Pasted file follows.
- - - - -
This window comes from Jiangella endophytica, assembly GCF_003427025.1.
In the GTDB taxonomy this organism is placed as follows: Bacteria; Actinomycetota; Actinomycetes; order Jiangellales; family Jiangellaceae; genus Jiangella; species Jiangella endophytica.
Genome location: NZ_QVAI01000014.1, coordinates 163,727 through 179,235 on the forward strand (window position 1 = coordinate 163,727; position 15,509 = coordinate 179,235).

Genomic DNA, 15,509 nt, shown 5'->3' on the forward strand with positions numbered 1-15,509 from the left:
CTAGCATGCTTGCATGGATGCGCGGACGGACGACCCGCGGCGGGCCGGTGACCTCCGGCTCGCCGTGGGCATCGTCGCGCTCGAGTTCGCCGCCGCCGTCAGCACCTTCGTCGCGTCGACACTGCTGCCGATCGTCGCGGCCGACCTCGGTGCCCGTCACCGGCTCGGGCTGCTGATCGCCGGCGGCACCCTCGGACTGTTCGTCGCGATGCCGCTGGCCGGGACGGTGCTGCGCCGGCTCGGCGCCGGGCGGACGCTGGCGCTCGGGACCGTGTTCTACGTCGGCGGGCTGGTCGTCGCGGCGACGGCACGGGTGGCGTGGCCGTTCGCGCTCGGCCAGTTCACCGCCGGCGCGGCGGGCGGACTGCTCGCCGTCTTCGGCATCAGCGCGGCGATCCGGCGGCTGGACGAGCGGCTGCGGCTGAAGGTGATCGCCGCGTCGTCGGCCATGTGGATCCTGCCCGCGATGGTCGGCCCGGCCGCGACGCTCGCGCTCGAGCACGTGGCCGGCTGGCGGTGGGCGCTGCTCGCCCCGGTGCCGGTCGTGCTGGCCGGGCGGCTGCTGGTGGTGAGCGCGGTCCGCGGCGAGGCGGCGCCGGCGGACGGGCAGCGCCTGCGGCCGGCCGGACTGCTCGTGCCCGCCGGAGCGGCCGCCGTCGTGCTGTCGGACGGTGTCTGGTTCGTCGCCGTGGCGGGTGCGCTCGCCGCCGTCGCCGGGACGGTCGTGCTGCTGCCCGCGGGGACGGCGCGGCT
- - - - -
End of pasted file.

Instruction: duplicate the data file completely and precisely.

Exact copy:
This window comes from Jiangella endophytica, assembly GCF_003427025.1.
In the GTDB taxonomy this organism is placed as follows: Bacteria; Actinomycetota; Actinomycetes; order Jiangellales; family Jiangellaceae; genus Jiangella; species Jiangella endophytica.
Genome location: NZ_QVAI01000014.1, coordinates 163,727 through 179,235 on the forward strand (window position 1 = coordinate 163,727; position 15,509 = coordinate 179,235).

Genomic DNA, 15,509 nt, shown 5'->3' on the forward strand with positions numbered 1-15,509 from the left:
CTAGCATGCTTGCATGGATGCGCGGACGGACGACCCGCGGCGGGCCGGTGACCTCCGGCTCGCCGTGGGCATCGTCGCGCTCGAGTTCGCCGCCGCCGTCAGCACCTTCGTCGCGTCGACACTGCTGCCGATCGTCGCGGCCGACCTCGGTGCCCGTCACCGGCTCGGGCTGCTGATCGCCGGCGGCACCCTCGGACTGTTCGTCGCGATGCCGCTGGCCGGGACGGTGCTGCGCCGGCTCGGCGCCGGGCGGACGCTGGCGCTCGGGACCGTGTTCTACGTCGGCGGGCTGGTCGTCGCGGCGACGGCACGGGTGGCGTGGCCGTTCGCGCTCGGCCAGTTCACCGCCGGCGCGGCGGGCGGACTGCTCGCCGTCTTCGGCATCAGCGCGGCGATCCGGCGGCTGGACGAGCGGCTGCGGCTGAAGGTGATCGCCGCGTCGTCGGCCATGTGGATCCTGCCCGCGATGGTCGGCCCGGCCGCGACGCTCGCGCTCGAGCACGTGGCCGGCTGGCGGTGGGCGCTGCTCGCCCCGGTGCCGGTCGTGCTGGCCGGGCGGCTGCTGGTGGTGAGCGCGGTCCGCGGCGAGGCGGCGCCGGCGGACGGGCAGCGCCTGCGGCCGGCCGGACTGCTCGTGCCCGCCGGAGCGGCCGCCGTCGTGCTGTCGGACGGTGTCTGGTTCGTCGCCGTGGCGGGTGCGCTCGCCGCCGTCGCCGGGACGGTCGTGCTGCTGCCCGCGGGGACGGCGCGGCT